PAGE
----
It’s Always Been About Treaty: Senator Lidia Thorpe on the Progressive Vote

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Progressive Vote

Not having bothered to pay attention to the Coalition’s No campaign as it makes its usual racist claims, this time about an all-powerful Voice to Parliament dividing the nation, hearing leader Peter Dutton’s use of the word “squalor” in relation to Aboriginal culture on television was still shocking.

This displayed a colonial settler mentality, which sees those that attempted genocide upon First Peoples, dispossessed them of their land and lives of plenty and placed them in camps and schools to be assimilated into the lower strata of a British system, blaming them for their imposed poverty.

As for the other side of the debate, the Yes campaign, prime minister Anthony Albanese never disappoints as he raises features of the Voice that highlight its lack of any recognition of Aboriginal sovereignty or any measures that will advance First Nations self-determination.

Instead, Albanese has underscored that the Voice is not about treaty. It will be subordinate to government. It will have no veto power, and what it can advise on will be prescribed by the executive. And this will not include questions regarding climate, defence or foreign affairs.

Whereas the Progressive vote has been the one to listen to in order to garner the truths beyond the spin.

These voices include Professor Gary Foley, Dr Chelsea Watego, Aboriginal Tent Embassy co-founder Ghillar Michael AndersonTreaty Before Voice, the Black People’s Union and journalist Ben Abbatangelo.

But there has been no more prominent voice extolling the virtues of the Progressive vote during the debate than Senator Lidia Thorpe. 

Sydney Criminal Lawyers spoke to the senator about the long history of the Blak Sovereign Movement, the fallacy of voice empowerment and the toll the campaign is taking.

About ten years ago, I engaged with the Redfern Aboriginal Tent Embassy and Grandmothers Against Removals and started to learn about land rights, sovereignty and that the stolen generations have never stopped.

Following that train of thought, I further learnt that constitutional recognition is a ruse to insert First Peoples into the founding document of the invaders because now it’s a bit inconvenient that they’re not included, especially when 32 percent of adult prisoners are Indigenous peoples.

And this critique continued as recognition morphed into the glossier version of the Voice.

So, I’m quite shocked that the highly politicised rights-forward-thinking First Nations people who’ve been calling this out for over a decade are now being suppressed or disparaged by the entire political spectrum in this country.

Lidia, how did this come to be? And how has it come this far?

It’s always been on the agenda. If we look at the history of how our people have been treated in this country since invasion – since colonisation – no government has ever made a law that has been good for us.

It’s part of the continuing genocide and oppressive regimes that the colonial power brings as part of their agenda of getting rid of us.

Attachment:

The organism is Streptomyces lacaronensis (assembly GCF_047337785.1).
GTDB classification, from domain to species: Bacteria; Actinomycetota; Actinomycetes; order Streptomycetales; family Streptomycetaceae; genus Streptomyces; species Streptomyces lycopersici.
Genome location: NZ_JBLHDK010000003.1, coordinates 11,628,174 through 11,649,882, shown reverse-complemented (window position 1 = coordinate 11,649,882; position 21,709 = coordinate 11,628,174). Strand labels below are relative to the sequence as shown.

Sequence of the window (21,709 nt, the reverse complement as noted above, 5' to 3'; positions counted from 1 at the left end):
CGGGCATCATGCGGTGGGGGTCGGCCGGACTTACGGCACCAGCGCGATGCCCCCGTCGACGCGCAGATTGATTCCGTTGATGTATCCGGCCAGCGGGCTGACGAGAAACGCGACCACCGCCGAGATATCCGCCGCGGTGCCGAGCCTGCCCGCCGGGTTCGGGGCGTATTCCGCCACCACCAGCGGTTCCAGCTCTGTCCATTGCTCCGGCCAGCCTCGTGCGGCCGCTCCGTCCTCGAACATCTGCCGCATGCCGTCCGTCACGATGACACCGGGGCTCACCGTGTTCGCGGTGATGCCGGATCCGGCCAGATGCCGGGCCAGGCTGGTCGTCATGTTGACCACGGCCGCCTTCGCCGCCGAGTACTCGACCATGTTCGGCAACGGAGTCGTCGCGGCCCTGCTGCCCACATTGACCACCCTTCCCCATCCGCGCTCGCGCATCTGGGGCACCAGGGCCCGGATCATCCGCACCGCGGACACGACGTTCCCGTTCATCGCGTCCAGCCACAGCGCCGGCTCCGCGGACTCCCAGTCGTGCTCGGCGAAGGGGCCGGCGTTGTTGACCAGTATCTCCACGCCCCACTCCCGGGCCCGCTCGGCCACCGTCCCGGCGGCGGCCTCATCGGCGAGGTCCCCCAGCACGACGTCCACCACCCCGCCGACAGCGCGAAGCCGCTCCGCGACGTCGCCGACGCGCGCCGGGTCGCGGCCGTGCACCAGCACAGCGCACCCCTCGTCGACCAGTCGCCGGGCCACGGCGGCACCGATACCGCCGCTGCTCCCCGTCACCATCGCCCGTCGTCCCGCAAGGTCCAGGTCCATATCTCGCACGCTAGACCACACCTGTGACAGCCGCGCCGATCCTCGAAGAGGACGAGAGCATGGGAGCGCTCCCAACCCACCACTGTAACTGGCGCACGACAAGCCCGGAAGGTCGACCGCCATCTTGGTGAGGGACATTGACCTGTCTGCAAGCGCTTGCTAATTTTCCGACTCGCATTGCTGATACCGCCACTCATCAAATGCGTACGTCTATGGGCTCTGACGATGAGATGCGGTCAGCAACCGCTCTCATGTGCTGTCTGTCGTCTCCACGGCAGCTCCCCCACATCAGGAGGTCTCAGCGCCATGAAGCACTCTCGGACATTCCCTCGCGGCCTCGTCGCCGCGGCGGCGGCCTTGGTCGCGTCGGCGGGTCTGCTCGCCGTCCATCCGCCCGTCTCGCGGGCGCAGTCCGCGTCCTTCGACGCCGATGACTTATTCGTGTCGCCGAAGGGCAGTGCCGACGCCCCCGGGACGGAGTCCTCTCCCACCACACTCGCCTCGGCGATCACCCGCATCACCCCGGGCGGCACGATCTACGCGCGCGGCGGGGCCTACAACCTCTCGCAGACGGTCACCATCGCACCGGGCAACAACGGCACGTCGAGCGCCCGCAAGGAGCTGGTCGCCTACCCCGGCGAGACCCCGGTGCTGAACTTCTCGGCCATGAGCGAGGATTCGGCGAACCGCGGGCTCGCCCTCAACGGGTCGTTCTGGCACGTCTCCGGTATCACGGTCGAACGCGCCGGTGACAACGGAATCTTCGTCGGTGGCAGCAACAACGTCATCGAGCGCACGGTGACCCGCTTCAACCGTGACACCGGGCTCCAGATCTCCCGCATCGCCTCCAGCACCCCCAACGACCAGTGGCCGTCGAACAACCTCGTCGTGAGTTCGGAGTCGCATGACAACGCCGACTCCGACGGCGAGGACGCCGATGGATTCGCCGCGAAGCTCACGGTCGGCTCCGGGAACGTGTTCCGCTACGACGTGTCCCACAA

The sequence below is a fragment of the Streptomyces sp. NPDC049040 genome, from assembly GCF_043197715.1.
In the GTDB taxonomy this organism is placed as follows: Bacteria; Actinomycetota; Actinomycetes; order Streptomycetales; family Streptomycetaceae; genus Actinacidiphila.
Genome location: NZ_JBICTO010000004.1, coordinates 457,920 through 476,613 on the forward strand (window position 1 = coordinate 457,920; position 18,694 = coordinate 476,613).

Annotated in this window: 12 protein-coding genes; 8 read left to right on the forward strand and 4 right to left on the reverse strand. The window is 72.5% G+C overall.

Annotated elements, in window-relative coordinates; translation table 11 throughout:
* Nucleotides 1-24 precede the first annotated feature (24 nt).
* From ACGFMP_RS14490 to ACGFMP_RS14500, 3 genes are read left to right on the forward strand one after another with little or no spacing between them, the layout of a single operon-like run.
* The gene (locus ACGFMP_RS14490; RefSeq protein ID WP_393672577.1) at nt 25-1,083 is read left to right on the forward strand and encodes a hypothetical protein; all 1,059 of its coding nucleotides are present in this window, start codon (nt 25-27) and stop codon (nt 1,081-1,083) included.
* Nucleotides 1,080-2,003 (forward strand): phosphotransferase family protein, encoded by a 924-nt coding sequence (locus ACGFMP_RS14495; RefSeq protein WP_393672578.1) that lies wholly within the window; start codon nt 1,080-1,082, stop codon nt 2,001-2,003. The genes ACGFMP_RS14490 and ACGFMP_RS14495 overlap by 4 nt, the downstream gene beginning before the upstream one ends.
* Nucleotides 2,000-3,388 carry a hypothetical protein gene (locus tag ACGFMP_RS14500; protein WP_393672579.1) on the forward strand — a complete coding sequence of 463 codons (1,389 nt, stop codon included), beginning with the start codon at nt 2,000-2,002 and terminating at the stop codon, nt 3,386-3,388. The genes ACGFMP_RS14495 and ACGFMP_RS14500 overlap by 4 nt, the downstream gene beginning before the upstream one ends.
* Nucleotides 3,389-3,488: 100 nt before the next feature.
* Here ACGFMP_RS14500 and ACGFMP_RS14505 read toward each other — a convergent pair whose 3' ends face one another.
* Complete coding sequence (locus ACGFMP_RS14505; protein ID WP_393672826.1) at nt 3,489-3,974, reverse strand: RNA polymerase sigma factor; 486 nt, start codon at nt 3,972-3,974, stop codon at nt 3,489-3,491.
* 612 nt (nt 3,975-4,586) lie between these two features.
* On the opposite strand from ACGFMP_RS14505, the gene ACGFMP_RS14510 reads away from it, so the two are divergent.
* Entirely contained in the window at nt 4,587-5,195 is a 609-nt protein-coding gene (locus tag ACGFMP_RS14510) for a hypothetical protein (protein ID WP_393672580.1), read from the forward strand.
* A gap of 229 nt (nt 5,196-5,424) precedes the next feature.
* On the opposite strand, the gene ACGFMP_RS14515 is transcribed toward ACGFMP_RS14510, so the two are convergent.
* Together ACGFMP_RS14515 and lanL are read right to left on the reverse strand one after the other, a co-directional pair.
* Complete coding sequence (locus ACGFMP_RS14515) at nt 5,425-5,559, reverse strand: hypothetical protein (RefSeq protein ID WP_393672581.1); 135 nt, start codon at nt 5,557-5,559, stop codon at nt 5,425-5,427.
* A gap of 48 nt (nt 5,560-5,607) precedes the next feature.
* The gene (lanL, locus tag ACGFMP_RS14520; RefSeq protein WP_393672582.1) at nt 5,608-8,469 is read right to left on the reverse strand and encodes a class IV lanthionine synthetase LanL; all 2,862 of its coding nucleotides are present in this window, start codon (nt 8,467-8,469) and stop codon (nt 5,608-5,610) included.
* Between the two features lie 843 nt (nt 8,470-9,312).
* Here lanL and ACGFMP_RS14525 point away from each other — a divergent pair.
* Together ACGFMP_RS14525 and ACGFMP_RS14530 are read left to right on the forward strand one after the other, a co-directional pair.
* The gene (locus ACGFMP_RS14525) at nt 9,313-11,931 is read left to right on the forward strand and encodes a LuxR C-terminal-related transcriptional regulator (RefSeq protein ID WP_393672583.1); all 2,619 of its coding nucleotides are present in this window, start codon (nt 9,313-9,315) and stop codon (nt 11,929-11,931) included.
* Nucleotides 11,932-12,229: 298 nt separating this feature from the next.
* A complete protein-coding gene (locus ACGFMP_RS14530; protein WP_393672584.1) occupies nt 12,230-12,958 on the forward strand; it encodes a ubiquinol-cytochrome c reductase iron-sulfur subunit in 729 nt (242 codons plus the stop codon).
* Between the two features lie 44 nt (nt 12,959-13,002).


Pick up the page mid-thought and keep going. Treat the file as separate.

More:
They didn’t kill us off. They couldn’t wipe us out. They couldn’t assimilate us in the timeframe they needed us to be assimilated into their colonial project. They didn’t conquer us.

So, this new proposal, which is really quite old and has just been dressed up to look pretty and make people feel nice, is part of this continued oppression and way of taking away the very essence of who we are as a people in this country: that belong to Country, that protects Country and who’ve never ceded their sovereignty.

This has always been on the cards. And there will be more.

The resistance of our people is a testament to this. We’ve been able to stay out of this dirty constitution since 1901. We have been able to maintain our sovereign status.

We have marched to that. We have marched for treaty, because we do want peace. We don’t want to continue to be part of this war on our land, waters, people, sky, air and totems.

We want peace and no government has been ready or willing to come to the table and talk about what peace looks like in this country with First Peoples.

They are afraid of us.

You’re representing the Blak Sovereign Movement. Prior to your announcement of that earlier this year, I would have described the train of thought we’re discussing as stemming from the Redfern Black Power Movement and the Aboriginal Tent Embassy that sprung from it.

But there was more going on around the nation at that time. In Naarm, this political movement included your uncle Robbie Thorpe.

So, how would you describe what the Blak Sovereign Movement is?

The Blak Sovereign Movement has always been here. It’s not new. It is made up of very respected grassroots activists, who have put their bodies on the line for decades.

We are continuing the legacy of our old people who resisted colonisation. And when we are talking about Blak Sovereign Movement, we are talking about loremen and lorewomen.

We are talking about academics. We are talking about elders. We are talking about young people.

We’re talking about clans and nations that maintain sovereignty over their land and waters. These peoples have been violated as sovereign people by all governments. It doesn’t matter what team you are playing for in parliament.